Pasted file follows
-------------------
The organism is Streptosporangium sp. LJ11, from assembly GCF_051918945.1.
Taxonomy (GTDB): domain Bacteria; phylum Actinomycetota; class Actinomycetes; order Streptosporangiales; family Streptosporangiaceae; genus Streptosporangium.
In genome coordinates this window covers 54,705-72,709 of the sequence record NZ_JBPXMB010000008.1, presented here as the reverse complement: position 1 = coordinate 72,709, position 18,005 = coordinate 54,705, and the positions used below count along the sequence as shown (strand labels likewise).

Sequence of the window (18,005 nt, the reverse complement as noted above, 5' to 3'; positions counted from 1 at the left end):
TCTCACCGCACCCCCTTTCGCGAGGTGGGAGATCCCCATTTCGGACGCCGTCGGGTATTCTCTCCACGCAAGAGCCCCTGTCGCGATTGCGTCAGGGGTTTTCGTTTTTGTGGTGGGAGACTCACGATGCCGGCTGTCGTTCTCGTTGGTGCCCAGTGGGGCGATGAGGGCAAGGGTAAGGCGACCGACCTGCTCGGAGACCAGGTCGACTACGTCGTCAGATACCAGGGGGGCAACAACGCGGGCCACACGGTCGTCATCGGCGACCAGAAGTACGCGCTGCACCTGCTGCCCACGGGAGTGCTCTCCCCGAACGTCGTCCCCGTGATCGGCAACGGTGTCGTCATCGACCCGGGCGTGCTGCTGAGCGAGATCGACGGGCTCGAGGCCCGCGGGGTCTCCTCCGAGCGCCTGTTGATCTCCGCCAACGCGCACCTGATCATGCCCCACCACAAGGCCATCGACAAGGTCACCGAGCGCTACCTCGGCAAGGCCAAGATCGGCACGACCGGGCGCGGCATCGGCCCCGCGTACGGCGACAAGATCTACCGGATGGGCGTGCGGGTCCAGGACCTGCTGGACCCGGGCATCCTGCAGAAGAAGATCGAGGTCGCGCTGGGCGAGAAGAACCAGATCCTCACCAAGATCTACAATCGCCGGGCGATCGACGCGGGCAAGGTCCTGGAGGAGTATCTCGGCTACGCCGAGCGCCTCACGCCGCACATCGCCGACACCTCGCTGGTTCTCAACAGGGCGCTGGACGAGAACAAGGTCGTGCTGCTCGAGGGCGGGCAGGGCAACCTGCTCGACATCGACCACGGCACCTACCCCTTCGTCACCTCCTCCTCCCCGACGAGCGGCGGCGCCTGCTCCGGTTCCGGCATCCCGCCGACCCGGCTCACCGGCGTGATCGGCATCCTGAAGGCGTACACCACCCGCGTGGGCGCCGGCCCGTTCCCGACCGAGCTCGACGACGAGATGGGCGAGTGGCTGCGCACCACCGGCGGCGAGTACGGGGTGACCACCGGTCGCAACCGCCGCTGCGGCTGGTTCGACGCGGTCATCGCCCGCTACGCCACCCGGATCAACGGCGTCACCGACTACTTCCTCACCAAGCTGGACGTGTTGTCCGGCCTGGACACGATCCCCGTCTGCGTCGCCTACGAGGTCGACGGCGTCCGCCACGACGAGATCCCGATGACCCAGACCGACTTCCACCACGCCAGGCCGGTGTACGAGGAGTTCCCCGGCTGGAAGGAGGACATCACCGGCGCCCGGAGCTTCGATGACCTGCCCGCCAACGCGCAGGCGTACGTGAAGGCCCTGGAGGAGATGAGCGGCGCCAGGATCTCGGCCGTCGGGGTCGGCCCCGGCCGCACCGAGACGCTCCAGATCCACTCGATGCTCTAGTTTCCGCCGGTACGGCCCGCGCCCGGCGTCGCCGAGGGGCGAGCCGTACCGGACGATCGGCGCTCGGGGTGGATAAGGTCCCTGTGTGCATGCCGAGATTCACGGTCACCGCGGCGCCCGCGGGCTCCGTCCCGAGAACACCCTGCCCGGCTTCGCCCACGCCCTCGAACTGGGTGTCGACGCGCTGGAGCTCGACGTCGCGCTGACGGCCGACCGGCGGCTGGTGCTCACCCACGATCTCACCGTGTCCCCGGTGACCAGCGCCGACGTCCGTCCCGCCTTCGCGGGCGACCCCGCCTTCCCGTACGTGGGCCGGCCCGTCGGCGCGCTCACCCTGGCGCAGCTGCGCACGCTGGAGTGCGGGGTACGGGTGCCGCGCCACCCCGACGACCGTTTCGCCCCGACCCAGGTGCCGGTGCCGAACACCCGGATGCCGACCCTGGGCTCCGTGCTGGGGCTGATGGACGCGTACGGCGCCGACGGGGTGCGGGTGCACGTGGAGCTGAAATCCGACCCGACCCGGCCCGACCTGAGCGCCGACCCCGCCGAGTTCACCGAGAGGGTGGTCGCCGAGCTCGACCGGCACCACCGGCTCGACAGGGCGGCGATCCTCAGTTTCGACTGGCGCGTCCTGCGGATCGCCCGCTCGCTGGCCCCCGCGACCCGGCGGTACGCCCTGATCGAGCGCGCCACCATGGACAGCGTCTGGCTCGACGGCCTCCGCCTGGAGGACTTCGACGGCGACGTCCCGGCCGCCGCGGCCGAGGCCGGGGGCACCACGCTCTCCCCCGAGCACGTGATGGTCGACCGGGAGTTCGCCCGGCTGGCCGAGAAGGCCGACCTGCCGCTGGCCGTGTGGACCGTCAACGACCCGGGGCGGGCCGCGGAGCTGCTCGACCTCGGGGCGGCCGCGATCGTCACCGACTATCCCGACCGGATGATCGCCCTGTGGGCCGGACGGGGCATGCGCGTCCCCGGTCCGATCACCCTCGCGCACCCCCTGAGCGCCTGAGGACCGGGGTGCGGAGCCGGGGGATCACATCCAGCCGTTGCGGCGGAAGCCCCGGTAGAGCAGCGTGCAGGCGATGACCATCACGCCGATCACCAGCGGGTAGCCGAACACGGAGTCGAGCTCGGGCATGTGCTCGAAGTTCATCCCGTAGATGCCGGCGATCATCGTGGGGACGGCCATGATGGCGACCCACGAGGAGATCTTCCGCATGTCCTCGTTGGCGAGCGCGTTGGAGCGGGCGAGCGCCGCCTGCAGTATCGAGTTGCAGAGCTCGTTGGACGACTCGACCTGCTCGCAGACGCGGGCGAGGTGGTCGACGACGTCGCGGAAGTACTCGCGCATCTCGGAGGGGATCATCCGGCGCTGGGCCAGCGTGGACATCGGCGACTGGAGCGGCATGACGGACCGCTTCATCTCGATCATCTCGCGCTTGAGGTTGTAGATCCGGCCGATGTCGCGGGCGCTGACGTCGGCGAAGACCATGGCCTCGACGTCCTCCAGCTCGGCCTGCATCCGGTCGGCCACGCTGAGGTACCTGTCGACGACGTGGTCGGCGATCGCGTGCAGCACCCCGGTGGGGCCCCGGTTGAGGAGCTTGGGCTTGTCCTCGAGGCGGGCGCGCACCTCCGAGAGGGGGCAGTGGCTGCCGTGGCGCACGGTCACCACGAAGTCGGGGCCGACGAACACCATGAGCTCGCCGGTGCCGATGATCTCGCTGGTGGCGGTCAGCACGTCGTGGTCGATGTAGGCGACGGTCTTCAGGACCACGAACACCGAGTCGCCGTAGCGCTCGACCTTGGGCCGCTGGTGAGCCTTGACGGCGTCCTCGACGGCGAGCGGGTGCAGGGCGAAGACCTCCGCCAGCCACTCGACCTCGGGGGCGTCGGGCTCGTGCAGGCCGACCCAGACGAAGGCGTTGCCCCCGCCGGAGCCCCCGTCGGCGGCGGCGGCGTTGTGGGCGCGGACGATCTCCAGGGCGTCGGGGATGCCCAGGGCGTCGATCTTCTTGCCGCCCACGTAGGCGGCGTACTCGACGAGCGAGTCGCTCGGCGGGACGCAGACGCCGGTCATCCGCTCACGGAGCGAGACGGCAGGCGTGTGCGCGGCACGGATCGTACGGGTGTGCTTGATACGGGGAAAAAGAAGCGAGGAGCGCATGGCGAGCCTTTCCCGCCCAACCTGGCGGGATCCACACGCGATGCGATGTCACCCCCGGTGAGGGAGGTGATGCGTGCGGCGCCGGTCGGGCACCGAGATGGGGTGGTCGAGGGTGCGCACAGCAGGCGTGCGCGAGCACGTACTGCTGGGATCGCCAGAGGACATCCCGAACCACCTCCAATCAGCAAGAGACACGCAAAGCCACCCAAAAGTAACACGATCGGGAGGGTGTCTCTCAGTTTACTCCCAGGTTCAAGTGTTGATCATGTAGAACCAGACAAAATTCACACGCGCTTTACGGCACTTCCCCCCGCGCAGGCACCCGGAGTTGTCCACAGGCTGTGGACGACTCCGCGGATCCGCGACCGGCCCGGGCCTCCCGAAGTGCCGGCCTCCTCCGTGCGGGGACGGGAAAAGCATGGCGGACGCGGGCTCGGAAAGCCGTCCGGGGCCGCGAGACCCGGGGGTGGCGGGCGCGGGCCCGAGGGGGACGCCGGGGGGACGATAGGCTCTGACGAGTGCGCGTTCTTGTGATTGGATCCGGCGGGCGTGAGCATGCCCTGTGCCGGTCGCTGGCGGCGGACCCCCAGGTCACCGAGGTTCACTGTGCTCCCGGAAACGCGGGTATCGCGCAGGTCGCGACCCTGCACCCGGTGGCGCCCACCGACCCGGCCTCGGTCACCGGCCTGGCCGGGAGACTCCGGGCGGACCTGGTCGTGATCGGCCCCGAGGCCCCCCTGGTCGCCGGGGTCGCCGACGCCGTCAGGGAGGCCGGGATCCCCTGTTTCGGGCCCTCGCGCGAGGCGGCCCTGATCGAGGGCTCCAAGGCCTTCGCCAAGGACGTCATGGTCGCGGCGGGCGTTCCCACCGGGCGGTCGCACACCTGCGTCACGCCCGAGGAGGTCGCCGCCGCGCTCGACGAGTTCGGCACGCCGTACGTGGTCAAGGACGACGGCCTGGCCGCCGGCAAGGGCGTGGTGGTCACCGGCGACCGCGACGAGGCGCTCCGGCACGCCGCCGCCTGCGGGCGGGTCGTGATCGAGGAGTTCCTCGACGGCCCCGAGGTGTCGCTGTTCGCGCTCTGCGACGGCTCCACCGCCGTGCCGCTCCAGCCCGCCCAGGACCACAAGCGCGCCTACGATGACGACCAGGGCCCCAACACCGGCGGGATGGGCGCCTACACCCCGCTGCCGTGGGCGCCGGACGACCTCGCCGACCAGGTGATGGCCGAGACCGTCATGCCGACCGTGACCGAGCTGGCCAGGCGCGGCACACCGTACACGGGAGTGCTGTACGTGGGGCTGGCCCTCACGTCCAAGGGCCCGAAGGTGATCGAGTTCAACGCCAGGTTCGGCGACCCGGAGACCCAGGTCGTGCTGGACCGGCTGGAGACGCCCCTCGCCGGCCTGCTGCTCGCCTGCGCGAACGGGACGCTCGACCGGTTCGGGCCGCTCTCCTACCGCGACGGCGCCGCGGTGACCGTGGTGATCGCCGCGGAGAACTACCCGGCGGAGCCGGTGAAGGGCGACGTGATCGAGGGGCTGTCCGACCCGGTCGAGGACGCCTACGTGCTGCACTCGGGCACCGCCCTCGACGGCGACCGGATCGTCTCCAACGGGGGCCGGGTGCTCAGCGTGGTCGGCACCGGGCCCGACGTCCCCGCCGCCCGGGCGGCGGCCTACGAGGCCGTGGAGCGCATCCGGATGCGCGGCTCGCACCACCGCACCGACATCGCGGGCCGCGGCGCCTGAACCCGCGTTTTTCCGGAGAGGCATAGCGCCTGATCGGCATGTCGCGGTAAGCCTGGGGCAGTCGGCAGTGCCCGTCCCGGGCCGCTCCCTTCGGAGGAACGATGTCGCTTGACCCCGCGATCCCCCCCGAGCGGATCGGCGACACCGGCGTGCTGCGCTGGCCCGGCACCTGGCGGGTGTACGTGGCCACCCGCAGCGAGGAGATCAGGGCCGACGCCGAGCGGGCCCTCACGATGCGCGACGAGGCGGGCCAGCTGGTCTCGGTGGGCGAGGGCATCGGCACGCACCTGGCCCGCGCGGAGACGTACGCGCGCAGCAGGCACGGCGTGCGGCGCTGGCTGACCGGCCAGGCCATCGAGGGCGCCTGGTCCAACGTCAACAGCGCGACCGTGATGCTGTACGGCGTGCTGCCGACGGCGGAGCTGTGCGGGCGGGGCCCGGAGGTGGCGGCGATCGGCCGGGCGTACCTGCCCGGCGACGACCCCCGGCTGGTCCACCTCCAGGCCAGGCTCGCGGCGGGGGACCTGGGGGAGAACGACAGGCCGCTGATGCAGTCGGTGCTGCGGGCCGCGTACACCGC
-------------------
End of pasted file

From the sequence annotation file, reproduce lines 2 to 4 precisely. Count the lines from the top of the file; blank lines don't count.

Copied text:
Taxonomy (GTDB): domain Bacteria; phylum Actinomycetota; class Actinomycetes; order Streptosporangiales; family Streptosporangiaceae; genus Streptosporangium.
In genome coordinates this window covers 54,705-72,709 of the sequence record NZ_JBPXMB010000008.1, presented here as the reverse complement: position 1 = coordinate 72,709, position 18,005 = coordinate 54,705, and the positions used below count along the sequence as shown (strand labels likewise).

Sequence of the window (18,005 nt, the reverse complement as noted above, 5' to 3'; positions counted from 1 at the left end):